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GOING THE DISTANCE
"THE LIGHT BEAST"
Photo by Genghis
ALMOST AS LIGHT AS A NEW SPORTSTER?: My '71 Super Glide Mabel.
STREET CHOPPER MAGAZINE ROAD TEST OF THE 2012 IRON 883 SPORTSTER:
"The light weight (559 pounds) of the Iron made the bike really fun on the freeway and canyon carving. I liked the mid controls and most who ride old bikes will too. I was not cramped and the position felt better than other Sporties I have ridden with forward controls...."
1971 HARLEY-DAVIDSON SUPER GLIDE SPECIFICATIONS:
WHEELBASE: 62.7 inches
OVERALL LENGTH: 92.0 inches
OVERALL WIDTH: 33.0 inches
CURB WEIGHT: 584.2 pounds
Wait a minute. You mean to tell me that the new Sportster, is only 25 pounds lighter than my '71 Super Glide, Mabel? Are you kiddin' me, or what? What did The Firm do, add lead ballast to the new Sportster's frame? Hard to believe, man. To put this into perspective, the curb weight of my '68 XLCH "Sally the Bitch" was 450 pounds, more than 100 pounds lighter than the new Sportster. You can't tell me that the total weight of the new Sportster's battery and starter motor add up to that additional hundred pounds. Not so fast, math geniius!
I have to stand self-corrected. I just looked up the curb weight of the '68 Sportster XLH, which is 530 pounds. Theoretically then, the extra 80 pounds the new Sporty has over the curb weight of the magneto-fired XLCH of the same year, consists of the battery and electric start equipment. It all points to how nimble and tiny the 450 pound XLCH seemed by comparison to all others, whether of the 900 cc or Big Twin stripe. I tell ya what. I was able to throw Sally the Bitch around like nobody's business but my own, and pushing her powerless ass? It was like pushing a half-full shopping cart at the supermarket.
Sally was sure easy to work on too, when I had my Chinese Laundry Bike Shop (see earlier articles on this, if this confuses you).
Picking up her back end was as easy as dead-lifting half my max. Lifting Sally to put her onto a milk crate was as easy as pecan pie. It was ridiculously easy.
I've had occasion to push my Super Glide when shovel power was temporarily unavailable, so I can testify to how to much easier moving Sally as dead weight was, compared to motorvatin' the illustrious Mabel. But, as I've stated before, I feel that adding electric start to Mabel, was the single most significant mod she's had. It has amplified the riding enjoyment for me, beyond all reasonable expectation. Just hit the button and go, man. I can dig this the most in the early morn when cold shivers have yet to wane.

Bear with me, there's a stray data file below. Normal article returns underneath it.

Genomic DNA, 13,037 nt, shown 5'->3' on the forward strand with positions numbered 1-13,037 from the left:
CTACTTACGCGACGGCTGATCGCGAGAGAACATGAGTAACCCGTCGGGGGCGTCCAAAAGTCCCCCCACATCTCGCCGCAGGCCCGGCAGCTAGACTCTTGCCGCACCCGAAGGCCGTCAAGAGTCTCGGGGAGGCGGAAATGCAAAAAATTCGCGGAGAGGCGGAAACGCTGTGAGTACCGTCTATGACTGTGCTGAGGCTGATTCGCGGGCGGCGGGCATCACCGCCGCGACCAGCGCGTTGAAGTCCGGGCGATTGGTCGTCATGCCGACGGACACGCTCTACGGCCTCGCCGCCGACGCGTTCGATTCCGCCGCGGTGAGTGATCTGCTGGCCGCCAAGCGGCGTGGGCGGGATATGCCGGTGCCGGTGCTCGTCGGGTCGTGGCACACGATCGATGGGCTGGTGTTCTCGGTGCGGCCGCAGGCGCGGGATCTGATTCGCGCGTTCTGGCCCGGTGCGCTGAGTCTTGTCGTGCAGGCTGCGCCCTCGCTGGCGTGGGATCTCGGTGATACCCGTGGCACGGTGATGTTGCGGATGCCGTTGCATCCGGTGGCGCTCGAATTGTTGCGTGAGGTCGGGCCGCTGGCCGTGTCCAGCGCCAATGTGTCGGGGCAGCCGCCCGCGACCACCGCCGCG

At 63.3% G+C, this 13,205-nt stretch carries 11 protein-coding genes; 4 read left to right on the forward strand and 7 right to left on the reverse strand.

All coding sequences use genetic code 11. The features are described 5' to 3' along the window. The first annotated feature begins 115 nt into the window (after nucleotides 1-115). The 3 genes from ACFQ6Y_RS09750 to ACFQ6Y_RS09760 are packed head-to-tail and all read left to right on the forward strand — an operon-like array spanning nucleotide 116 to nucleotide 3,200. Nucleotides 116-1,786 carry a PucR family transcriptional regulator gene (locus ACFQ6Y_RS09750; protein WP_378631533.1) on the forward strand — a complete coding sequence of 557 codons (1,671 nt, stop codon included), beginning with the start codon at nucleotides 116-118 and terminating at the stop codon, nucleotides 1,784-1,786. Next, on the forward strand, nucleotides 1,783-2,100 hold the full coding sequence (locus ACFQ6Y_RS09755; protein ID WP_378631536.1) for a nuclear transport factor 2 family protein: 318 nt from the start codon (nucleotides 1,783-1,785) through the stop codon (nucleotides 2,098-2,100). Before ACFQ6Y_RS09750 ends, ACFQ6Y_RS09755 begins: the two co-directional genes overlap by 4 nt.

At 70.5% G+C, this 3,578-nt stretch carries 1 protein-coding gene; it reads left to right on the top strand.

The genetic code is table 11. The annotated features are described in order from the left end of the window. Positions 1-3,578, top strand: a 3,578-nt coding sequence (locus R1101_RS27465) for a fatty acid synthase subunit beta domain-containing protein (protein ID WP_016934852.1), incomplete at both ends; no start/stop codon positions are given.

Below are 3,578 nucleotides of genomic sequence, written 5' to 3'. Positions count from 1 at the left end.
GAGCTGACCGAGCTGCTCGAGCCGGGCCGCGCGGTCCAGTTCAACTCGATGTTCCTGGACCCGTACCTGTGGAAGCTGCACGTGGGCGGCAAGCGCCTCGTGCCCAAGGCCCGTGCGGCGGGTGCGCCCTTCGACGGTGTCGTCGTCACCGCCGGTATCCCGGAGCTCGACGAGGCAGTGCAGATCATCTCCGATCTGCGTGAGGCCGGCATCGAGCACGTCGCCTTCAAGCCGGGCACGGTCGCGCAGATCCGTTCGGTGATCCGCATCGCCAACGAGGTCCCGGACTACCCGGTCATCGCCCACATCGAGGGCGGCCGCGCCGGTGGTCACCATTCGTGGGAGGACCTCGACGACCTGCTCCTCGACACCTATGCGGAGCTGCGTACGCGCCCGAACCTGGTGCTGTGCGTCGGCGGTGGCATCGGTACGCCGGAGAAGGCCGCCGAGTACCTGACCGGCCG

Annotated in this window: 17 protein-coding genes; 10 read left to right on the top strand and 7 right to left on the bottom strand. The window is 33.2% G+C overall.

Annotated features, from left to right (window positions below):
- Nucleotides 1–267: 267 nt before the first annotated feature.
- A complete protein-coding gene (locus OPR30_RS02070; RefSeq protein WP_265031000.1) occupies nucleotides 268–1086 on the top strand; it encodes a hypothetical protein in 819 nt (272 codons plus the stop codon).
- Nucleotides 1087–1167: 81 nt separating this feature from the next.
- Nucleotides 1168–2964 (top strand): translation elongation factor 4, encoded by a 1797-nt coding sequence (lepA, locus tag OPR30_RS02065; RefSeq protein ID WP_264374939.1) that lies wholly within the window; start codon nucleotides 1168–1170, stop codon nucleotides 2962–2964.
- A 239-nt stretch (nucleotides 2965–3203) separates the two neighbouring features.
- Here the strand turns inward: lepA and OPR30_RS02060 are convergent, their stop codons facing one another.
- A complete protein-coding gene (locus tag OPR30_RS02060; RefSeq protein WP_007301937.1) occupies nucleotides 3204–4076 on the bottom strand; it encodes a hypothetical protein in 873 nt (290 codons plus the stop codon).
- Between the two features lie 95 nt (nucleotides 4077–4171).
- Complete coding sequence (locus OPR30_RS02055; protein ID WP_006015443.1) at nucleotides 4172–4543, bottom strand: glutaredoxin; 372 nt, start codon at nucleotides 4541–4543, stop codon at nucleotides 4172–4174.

MABEL SHIVERIN' & SHAKIN' IN HER PARKING LOT:
Fired up and warming up this morning.
I ruminated on that this morning, when I fired up Mabel to take a ride. Just take her cover off and lock it in Amy's (Amy is our Ford F-150 pickup, who is in the same parking lot) bed, take the locks off, gas and ignition on, and hit that willing button.
Easy Rider never had this easy, gettin' the reward without The Ritual. Some treat kicking 'er over as a litmus test, but I don't need to hear that "There will be a quiz in the morning."
Electric start, where have you been all my life? For 18 years I honed my kickstarting technique, all the while wishing for electric start, and here you are, baby! Electric start I love you, and Mabel I love you more for it. I'll leave the kickstart fetish to others, for whom The Ritual is more important than it is to me. Different strokers for different folkers, and all that.
What a wonderful ride I had. As you can see, I lugged my camera along so I could take a couple of pictures. The first picture was at my office on East 9th Street in the Village where I had to drop some work off. It was a crisp 42 degrees at six in the morning, my favorite time to ride. At that time in NYC, there's little traffic, and great solitude. Solitude is a favorite thing of mine. Socializing is highly overrated.
Whoever said that riding a Harley is therapeutic, must be a psychiatric genius, because it's true---as all you scooter trash know. Harley riding as a mental salve, is an absolutely righteous given in the biker subculture, and an inherent benefit that goes with the job description of Biker. Who needs Valium? Just gimme my Harley 74, man. Old school therapy for an old school guy. Old guy, old Harley. It fits, let's go wheelin' and dealin', baby! Yesterday was Good Friday, and today was Good Saturday because of my Harley 74. Mabel is the Resurrection of my Spirits, a soaring Morning Mass down the blacktop, at 70 miles per hour.
Is it any surprise that bikers sound refreshed and exhilirated after riding their Harleys? I noted this recently with Snow after he rode Animal Mother, his hardcore '69 XLCH. He could barely contain himself in a post at the IH Facebook page. Hey Brother! Welcome back to Harley Land.
Hey man, Harleys Heal. When Pastor Seventy-Four lays her healing hands on me, I want to say, "Hallelujah!"
"Heal this child, now!"
Don't doubt it. Mabel's Healing Harley Hands radiate a health-giving aura, that soaks into the pores of my skin with every blast of her straight pipes.
For you camera freaks out there, the picture on 9th Street was taken at a shutter speed of 1/15th of second at f/4, and the parking lot pic of Mabel was taken a shutter speed of 1/4th of second at f/4. The shots were taken hand-held, as all of my photographs are. Tripods are fer lames, man. "Gun control" is a steady hand, and the same principle applies to photography.
Let's see how long my euphoria lasts. Mebbe all day. Later.